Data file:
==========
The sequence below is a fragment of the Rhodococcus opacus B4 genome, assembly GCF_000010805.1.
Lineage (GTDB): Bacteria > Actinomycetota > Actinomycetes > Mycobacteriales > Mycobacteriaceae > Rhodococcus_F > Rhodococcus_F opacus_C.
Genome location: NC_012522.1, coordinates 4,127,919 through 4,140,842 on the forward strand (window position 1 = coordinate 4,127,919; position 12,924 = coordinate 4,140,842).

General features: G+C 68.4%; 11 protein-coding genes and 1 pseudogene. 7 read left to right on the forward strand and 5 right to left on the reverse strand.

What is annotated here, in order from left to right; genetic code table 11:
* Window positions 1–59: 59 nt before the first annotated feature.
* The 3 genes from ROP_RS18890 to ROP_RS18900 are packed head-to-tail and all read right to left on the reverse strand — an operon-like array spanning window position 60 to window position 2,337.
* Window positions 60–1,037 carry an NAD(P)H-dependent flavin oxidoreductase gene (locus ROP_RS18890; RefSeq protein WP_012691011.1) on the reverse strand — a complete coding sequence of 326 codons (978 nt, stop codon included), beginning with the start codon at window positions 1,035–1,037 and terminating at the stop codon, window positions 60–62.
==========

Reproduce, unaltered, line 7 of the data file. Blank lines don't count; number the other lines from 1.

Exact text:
* The 3 genes from ROP_RS18890 to ROP_RS18900 are packed head-to-tail and all read right to left on the reverse strand — an operon-like array spanning window position 60 to window position 2,337.